Introduction to the context of elaboration of irrigation law, Bolivia
The Government of Bolivia developed several preliminary and draft Water Laws. One of the projects developed in 1994 is that named “second substitute draft for the Water Law and the Regulations on the Use of Water for Irrigation”. This draft introduces the concepts customs and consuetudinary rights, as part of the draft’s foundations; nonetheless, it also includes the native communities in the general concessions regime. In 1997, the Banzer Suárez administration addressed the issue again, proposing the “Water Resource Draft Law”, within the Administration’s natural resources policies. Since 1998 the civil society began criticizing this draft law since it promoted water management and administration as per the market rules. Thereby, in April 1999, the different peasant and settlements organizations prepared, together with their base members, a proposal for a new Water Law.
At the same time the debate on the Water Law was taking place, the Parliament was secretly debating another Law (No. 2029), for the Supply of Drinking Water and Sanitation Services, which was promulgated in November 1999; in spite of being a sector regulation it included general regulations on the use of water. This Law was highly opposed to because it affected the existing water rights; it was modified as part of the demands set forth during the “water war” that took place in Cochabamba in April 2000. The new Water Law, Law No. 2066 opened space so that the “uses and customs” of indigenous people and peasant communities would be taken into consideration and respected. However, in September 2000 CSUTCB (peasant union of Bolivia), manages to put on hold the Water Law. This action turns out to be counter-productive since it sets the ground for sector or special laws, guaranteeing extensive rights and scarce responsibilities to mining, industrial and hydrocarbons operators.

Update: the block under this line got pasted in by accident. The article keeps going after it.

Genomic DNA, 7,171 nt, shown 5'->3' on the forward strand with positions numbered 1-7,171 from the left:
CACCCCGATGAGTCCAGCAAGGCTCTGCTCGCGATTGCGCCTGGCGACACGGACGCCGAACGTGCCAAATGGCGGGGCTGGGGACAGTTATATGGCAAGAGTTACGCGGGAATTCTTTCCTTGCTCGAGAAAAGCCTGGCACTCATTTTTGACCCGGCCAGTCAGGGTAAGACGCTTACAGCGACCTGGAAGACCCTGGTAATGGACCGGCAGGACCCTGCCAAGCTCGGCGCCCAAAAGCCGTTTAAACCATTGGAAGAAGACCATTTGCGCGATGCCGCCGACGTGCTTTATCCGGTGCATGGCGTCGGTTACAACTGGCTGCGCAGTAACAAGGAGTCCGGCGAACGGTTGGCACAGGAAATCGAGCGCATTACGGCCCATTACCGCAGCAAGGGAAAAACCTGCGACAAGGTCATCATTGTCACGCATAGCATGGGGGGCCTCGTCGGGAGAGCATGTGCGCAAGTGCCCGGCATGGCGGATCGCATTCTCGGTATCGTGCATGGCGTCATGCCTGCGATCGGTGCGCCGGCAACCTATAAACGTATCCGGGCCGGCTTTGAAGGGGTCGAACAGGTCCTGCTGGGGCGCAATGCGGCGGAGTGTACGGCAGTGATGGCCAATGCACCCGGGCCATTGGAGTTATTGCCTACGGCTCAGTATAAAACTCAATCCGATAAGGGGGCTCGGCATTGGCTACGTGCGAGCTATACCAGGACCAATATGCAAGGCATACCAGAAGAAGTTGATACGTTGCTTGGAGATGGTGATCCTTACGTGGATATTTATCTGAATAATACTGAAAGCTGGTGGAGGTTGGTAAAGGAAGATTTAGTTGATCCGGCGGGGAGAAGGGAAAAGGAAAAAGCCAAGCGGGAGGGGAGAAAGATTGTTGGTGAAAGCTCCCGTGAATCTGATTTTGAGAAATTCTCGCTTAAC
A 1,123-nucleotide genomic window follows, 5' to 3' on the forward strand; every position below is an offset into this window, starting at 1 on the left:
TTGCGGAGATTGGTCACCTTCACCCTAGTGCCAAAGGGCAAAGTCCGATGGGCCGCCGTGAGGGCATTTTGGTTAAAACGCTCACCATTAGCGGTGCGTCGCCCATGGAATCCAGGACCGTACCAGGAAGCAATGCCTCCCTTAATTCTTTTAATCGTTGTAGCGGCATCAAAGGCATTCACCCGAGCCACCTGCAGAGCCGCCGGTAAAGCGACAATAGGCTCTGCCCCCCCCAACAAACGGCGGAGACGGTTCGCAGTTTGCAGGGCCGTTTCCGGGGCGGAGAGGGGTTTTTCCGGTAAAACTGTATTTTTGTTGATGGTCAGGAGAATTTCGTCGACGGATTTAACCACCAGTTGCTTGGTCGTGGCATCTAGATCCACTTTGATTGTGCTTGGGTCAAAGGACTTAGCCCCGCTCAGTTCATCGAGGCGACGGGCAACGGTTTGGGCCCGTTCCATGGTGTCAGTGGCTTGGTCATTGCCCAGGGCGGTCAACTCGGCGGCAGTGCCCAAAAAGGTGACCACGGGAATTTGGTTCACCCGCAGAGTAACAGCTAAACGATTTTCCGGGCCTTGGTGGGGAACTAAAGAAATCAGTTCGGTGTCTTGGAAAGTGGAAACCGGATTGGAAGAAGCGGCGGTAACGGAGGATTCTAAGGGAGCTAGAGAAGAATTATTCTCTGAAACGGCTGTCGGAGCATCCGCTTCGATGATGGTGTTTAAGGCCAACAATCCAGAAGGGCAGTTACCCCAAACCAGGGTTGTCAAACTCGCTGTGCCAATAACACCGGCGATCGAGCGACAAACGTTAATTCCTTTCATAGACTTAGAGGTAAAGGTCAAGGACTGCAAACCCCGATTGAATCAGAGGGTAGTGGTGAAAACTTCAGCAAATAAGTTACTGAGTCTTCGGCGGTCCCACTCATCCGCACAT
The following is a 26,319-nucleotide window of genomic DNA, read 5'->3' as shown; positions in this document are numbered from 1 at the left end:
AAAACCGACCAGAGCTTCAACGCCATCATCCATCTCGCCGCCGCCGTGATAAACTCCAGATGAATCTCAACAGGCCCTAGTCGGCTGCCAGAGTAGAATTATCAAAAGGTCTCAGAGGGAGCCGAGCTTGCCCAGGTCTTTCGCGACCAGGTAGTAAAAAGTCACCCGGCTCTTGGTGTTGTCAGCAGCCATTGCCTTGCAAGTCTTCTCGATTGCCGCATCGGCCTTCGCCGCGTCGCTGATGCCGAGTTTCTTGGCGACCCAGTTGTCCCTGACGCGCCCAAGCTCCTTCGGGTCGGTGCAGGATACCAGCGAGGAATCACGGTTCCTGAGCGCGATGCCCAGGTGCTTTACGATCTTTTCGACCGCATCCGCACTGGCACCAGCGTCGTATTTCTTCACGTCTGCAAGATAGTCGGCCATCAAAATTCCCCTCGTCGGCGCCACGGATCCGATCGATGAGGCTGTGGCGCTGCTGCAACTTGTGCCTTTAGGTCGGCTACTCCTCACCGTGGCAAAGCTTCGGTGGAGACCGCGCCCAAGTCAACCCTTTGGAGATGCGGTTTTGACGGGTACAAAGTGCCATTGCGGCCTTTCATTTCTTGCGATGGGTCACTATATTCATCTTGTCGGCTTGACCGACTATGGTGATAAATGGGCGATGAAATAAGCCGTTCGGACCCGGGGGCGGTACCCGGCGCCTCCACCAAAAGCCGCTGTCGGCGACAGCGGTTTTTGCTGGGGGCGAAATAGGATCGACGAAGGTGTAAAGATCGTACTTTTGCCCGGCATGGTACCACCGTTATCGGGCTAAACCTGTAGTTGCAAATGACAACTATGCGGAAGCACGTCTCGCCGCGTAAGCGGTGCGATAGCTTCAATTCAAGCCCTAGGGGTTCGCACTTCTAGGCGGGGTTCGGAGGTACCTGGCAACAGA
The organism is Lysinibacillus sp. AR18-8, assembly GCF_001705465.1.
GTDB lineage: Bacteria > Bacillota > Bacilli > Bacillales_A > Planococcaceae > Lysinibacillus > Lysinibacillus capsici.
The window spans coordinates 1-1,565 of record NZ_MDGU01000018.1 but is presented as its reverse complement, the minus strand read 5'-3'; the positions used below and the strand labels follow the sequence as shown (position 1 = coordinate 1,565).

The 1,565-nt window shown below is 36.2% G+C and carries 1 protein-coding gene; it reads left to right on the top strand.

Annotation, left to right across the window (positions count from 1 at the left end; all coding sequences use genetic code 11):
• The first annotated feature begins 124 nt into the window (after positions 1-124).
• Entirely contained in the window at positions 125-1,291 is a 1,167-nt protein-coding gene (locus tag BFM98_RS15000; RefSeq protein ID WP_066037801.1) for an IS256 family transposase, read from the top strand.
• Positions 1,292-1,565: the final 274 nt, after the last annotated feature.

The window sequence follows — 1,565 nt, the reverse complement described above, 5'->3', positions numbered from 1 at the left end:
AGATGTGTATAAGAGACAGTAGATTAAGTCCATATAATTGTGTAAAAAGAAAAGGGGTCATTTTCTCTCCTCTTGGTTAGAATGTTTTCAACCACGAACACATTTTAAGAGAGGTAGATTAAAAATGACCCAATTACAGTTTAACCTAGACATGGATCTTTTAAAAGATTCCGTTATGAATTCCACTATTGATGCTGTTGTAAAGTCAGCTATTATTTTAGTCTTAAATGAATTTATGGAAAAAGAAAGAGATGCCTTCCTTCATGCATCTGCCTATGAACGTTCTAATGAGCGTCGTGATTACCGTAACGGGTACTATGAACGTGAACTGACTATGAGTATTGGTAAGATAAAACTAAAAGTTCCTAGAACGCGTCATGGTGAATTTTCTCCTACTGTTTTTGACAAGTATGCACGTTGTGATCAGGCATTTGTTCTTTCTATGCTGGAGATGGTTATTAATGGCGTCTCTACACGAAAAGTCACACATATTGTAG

Within this context, a consultation process is launched in the year 2000 to develop an irrigation law and its regulations, facilitated by the Commission for Integrated Management of Water in Bolivia (Spanish acronym - CGIAB) and PRONAR, which later on lead to the approval of Irrigation Law No. 2878 in October 2004. The regulations to this Law were approved in August 2006, thereby giving way to apply this new Law, which is still an ongoing process.
Within the initiative “Capitalization of experiences - Water, Land and People” Bolivian stakeholders felt the need to reflect on the process that led to the formulation of the irrigation law. A learning group composed of stakeholders analyzed the social concertation process and approval of Irrigation Law No. 2878, in an attempt to identify the existing different perceptions and positions relative to said process. Thus, a series of testimonies were gathered from people related to this process, in one or all of its stages, these testimonies were used as the basis for the analysis and drawing of lessons learned.